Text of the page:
Proposals in the WTO to waive these monopolies to enable expanded global production at affordable prices have been blocked by the UK, the EU, and Switzerland, lobbied by their powerful pharmaceutical industries. The LNP government has claimed to support the waiver, but refused to actively sponsor it. Labor and the Greens have called for active sponsorship of the waiver and criticised the government for its perceived inaction.
Trade agreements have also ignored the downward pressure of global competition on labour rights and the environmental standards, aided by a secretive trade negotiation process in which the agreements are not made public until after they are signed. In Australia, there is no independent evaluation of the costs and benefits of such agreements either. There is growing public demand for more transparency and accountability, as reflected in Labor and Greens recommendations in Senate and joint parliamentary inquiries. The EU now publishes negotiating texts, publishes the final text of agreements before they are signed, and conducts independent evaluations of the economic, social, and environmental costs and benefits of agreements.
In contrast, both the EU and the US have commitments in trade agreements to United Nations standards on labour rights and the environment, although these commitments are not yet as enforceable as other aspects of the agreements.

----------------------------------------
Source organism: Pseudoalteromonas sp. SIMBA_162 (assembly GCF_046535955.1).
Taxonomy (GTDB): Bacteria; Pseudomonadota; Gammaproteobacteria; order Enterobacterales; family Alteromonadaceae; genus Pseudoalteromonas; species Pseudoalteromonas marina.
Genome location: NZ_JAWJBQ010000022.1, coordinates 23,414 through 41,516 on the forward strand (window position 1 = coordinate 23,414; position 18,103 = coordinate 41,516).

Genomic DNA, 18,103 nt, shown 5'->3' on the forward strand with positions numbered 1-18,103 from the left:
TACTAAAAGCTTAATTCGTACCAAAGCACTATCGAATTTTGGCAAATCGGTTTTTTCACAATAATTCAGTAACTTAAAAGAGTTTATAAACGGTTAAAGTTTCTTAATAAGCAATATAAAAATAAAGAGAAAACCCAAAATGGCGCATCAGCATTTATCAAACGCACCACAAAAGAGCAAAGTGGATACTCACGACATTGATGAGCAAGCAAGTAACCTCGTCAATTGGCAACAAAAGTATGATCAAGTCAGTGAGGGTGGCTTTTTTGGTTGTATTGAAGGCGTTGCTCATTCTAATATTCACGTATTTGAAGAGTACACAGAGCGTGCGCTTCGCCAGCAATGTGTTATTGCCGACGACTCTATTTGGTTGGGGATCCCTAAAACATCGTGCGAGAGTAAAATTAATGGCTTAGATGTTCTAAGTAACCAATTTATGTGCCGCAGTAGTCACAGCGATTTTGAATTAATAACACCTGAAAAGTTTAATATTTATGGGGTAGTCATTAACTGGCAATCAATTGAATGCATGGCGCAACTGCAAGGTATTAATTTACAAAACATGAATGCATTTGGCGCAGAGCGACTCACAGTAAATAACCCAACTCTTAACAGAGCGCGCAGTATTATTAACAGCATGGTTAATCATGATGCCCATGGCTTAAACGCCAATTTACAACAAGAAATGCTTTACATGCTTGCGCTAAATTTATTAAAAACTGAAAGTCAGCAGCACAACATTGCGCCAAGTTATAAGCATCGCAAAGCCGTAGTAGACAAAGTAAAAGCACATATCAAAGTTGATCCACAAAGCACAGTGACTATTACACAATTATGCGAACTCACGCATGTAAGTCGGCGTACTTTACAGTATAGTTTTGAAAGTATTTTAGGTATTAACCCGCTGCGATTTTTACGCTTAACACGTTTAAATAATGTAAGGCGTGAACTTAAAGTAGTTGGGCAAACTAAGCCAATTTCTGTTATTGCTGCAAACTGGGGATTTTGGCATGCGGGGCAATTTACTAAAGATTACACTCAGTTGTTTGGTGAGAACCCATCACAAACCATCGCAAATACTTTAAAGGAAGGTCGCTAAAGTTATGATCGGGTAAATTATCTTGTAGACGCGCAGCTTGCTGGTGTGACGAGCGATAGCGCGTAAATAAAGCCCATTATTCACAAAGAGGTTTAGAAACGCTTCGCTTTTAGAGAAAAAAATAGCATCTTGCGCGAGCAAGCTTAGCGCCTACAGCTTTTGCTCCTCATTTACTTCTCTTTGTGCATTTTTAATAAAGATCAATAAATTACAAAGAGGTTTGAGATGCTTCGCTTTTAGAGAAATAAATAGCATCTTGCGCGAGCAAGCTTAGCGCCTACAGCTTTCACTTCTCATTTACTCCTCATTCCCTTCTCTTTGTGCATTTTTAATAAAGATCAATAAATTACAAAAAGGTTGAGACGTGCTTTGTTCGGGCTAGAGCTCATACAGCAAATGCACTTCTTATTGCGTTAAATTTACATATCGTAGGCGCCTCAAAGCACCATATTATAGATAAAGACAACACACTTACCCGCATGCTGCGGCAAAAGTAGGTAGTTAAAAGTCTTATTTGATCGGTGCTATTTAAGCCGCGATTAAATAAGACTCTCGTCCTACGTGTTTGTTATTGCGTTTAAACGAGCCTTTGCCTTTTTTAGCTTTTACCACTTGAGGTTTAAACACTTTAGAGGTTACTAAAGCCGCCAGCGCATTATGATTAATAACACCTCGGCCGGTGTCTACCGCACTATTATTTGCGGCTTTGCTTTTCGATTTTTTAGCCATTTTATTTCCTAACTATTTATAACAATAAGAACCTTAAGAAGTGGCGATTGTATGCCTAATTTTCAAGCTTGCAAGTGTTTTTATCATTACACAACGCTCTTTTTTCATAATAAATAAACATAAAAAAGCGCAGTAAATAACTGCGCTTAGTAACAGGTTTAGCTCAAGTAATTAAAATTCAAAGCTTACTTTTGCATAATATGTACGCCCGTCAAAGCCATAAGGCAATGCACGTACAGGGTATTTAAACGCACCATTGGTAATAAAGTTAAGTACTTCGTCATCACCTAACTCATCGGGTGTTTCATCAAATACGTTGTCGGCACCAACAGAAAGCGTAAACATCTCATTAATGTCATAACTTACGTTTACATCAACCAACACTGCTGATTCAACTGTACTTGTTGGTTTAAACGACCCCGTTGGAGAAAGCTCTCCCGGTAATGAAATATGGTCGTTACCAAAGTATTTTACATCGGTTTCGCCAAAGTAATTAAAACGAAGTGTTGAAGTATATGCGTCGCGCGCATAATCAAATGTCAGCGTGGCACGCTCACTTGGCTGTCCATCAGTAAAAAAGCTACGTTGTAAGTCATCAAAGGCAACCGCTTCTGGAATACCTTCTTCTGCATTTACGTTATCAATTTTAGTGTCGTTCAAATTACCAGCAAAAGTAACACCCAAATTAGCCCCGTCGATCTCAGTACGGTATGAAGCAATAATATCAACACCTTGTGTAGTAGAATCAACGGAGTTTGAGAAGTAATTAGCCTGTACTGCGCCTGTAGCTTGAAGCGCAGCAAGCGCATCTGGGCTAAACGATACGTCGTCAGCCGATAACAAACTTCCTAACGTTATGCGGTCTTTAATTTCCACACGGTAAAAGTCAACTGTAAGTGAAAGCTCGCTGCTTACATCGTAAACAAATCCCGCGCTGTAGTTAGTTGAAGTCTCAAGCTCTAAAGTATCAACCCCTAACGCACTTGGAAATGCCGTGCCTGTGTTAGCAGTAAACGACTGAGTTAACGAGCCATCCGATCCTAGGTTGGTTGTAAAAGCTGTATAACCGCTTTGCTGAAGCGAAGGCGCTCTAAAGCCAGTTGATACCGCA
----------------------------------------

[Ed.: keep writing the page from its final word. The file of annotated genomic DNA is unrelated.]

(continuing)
The LNP government has ignored these trends, rejecting the recommendations of the Joint Standing Committee on Treaties for the release of texts during negotiations and independent evaluation of trade deals.
Nor has the government supported commitments to labour rights and environmental standards in trade agreements. Instead, over the last three years, the government has negotiated as many trade agreements as possible, including agreements with Indonesia, Hong Kong, Peru, and the Regional Comprehensive Economic Partnership (RCEP) with 14 Asia-Pacific countries. There have been no independent evaluations of the economic or social costs and benefits, and no commitment to labour or environmental standards. All except the RCEP have included controversial special rights for foreign corporations to sue governments if they can argue that a change in law or policy would harm their investment. This inclusion is known as Investor-State dispute Settlement (ISDS), which was used by the Philip Morris tobacco company to try to sue Australia over its tobacco plain packaging laws. Labor and Greens both oppose ISDS.